“I never put off till tomorrow what I can possibly do the day after.”
And that’s fine and dandy for him, but very few freelance writers can pull that off. (We also can’t pull off looking that fabulous in a fur-trimmed coat!)
Sometimes you have to forcibly plant your Boss Hat on your head and give the employee you a stern talking to. “Fire” the you who spends all that time surfing the web for cat gifs and “hire” the you who knows how to stay organized and keep his/her nose to the grindstone.
Taking a break isn’t the same as procrastinating – unless the break lasts forever.
Taking breaks while working is essential. Especially when you’re juggling multiple clients who each have their own set of needs. With several different people each sapping your energy (and sometimes your sanity), you risk burning out more quickly than you would with a single client.
Again, this is about knowing your limits. If you’re like me, it can be hard to pull yourself away from your work – even when you need to – unless you’re given permission. And, as a highly-esteemed columnist on this fine blog, I’m giving you that permission. Take care of yourself!
Collect a Variety of Clients
In this case, I mean “variety” more in the terms of the size of the clients you take on, not the topics they assign you. Though deviating from your niche every once in a while can be a fun way to beat boredom!
Don’t only take on huge clients. There are only twenty-four hours in a day, and if each of your clients has dumped a gigantic workload on you, you’re going to be spending far too many of those hours trying to fight back tears of self-loathing.
Gather yourself a nice mix of clients. Some with large workloads, some with itty-bitty gigs. The variety will help you manage your schedule more easily. And small clients don’t necessarily pay less! I had a wonderful client last year who wanted very little from me time-wise, but insisted on paying top dollar for the writing I provided.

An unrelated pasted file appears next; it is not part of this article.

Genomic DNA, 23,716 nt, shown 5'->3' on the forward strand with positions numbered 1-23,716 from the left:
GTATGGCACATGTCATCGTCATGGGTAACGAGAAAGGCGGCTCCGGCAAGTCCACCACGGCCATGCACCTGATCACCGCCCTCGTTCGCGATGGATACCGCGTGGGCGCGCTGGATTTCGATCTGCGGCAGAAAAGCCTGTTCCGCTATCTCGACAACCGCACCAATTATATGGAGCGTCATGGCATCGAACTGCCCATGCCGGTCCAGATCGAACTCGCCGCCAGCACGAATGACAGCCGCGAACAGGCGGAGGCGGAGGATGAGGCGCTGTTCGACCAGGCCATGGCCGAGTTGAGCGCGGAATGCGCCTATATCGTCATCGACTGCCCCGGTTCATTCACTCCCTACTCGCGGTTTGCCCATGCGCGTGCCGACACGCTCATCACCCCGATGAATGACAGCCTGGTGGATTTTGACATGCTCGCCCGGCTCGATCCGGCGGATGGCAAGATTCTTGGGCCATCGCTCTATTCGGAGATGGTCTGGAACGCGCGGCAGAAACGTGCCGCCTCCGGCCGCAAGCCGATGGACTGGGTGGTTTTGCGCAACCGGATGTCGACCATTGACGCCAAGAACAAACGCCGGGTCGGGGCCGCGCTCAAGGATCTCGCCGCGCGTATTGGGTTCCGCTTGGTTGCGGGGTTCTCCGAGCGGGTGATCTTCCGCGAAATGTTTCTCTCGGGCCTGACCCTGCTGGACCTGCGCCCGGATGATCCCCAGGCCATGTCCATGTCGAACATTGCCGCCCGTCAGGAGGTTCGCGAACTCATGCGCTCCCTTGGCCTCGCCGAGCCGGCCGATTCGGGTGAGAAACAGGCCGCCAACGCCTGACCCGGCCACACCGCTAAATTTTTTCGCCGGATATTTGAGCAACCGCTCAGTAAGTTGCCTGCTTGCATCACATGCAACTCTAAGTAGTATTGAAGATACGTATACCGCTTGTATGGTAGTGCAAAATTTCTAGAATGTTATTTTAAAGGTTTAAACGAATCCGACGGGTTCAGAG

Are you already juggling too many client balls? (Wait. Argh! That didn’t come out right. You know what I mean though, right?)
If you’re trying to juggle too many different clients, there’s a chance you’ll either drop one or one will thwack you in the head. I say drop one. On purpose.
It’s better to drop a client than to drop the quality of your writing.
Don’t be afraid to say “goodbye” to a client. Not only will it free up your time to find betterclients, if you want (or need) them; it will allow you to spend more time pleasing the clients you already have.
Juggling multiple clients ultimately comes down to “juggling” your work and your life. Your clients may be the balls you’re juggling in the air, but your life is the giant ball you’re standing on to make your act truly impressive. Find the right balance and you’ll be the star of the show!
Have you ever fumbled when trying to juggle multiple clients? Tell us in the comments!
Lauren Spear (née Tharp) is the owner and creator of the multiple award-winning LittleZotz Writing. She’s written hundreds of bylined posts helping freelance writers to become BETTER freelance writers. Thousands if you count all the articles she’s ghostwritten (but she’s not allowed to talk about most of those).